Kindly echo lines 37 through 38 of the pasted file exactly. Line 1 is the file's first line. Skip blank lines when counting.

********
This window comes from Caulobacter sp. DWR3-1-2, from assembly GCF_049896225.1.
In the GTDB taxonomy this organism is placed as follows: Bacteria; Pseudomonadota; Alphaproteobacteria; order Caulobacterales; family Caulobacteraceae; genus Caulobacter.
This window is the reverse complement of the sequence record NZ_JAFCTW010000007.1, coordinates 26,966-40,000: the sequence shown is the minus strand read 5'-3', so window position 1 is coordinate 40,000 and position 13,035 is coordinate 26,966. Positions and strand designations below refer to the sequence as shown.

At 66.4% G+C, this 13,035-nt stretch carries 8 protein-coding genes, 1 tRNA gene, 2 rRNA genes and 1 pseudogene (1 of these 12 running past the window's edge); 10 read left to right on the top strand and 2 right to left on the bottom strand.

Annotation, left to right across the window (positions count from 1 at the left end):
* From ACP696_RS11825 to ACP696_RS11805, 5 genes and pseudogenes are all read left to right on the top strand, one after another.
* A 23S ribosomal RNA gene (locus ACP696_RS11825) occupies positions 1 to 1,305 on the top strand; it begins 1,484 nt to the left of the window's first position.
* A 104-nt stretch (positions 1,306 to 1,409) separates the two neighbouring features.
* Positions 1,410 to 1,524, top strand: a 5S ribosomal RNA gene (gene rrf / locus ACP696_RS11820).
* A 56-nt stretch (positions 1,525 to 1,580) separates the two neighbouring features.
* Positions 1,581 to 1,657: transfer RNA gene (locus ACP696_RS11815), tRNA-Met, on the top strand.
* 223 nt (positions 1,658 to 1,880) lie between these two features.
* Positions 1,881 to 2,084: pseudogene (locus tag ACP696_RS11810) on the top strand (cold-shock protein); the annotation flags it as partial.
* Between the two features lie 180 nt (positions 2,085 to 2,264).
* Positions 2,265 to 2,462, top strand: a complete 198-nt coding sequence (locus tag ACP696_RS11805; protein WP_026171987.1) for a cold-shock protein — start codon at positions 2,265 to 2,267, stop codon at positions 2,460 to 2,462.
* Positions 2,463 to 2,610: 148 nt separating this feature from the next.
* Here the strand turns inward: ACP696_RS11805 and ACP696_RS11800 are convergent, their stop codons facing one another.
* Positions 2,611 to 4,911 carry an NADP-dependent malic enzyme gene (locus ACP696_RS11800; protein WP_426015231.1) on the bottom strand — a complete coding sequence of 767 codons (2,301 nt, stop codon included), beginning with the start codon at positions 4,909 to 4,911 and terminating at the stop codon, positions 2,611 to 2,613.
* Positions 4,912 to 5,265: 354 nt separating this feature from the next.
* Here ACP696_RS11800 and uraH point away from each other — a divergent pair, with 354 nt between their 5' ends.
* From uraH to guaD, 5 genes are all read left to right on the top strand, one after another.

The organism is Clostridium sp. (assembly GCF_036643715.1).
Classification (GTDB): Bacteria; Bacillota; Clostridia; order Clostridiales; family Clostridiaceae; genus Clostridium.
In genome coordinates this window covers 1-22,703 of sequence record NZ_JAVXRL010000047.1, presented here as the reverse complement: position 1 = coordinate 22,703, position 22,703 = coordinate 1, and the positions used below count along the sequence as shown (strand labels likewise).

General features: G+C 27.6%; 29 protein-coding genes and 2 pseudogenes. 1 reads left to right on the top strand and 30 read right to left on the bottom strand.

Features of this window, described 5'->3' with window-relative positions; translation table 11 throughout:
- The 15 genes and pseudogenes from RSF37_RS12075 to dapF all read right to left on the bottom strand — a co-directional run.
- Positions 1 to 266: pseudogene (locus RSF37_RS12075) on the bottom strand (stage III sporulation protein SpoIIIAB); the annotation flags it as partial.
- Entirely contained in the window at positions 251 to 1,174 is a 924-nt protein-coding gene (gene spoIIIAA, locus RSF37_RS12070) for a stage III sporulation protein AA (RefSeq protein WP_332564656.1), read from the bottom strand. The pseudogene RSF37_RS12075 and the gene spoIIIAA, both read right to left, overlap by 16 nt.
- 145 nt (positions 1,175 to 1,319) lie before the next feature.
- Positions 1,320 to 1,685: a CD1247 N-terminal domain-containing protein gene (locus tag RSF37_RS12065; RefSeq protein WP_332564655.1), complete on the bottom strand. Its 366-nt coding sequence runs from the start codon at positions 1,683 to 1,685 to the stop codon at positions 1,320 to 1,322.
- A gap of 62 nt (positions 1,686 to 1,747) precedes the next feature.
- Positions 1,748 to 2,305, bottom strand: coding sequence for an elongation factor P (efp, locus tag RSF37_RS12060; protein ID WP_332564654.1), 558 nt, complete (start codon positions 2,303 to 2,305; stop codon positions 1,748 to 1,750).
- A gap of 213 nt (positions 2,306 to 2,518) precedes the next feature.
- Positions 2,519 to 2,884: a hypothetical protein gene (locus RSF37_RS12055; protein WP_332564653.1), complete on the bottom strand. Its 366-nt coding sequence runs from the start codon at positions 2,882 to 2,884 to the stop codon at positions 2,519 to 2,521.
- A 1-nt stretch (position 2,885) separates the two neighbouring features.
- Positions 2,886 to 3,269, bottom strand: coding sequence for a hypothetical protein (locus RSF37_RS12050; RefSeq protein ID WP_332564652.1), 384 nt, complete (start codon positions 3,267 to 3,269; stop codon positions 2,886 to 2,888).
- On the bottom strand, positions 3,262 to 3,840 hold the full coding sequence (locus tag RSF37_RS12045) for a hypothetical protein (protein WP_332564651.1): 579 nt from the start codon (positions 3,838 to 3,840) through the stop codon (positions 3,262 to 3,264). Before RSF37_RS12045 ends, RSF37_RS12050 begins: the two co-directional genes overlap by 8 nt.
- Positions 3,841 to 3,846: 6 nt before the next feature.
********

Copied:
- Positions 2,886 to 3,269, bottom strand: coding sequence for a hypothetical protein (locus RSF37_RS12050; RefSeq protein ID WP_332564652.1), 384 nt, complete (start codon positions 3,267 to 3,269; stop codon positions 2,886 to 2,888).
- On the bottom strand, positions 3,262 to 3,840 hold the full coding sequence (locus tag RSF37_RS12045) for a hypothetical protein (protein WP_332564651.1): 579 nt from the start codon (positions 3,838 to 3,840) through the stop codon (positions 3,262 to 3,264). Before RSF37_RS12045 ends, RSF37_RS12050 begins: the two co-directional genes overlap by 8 nt.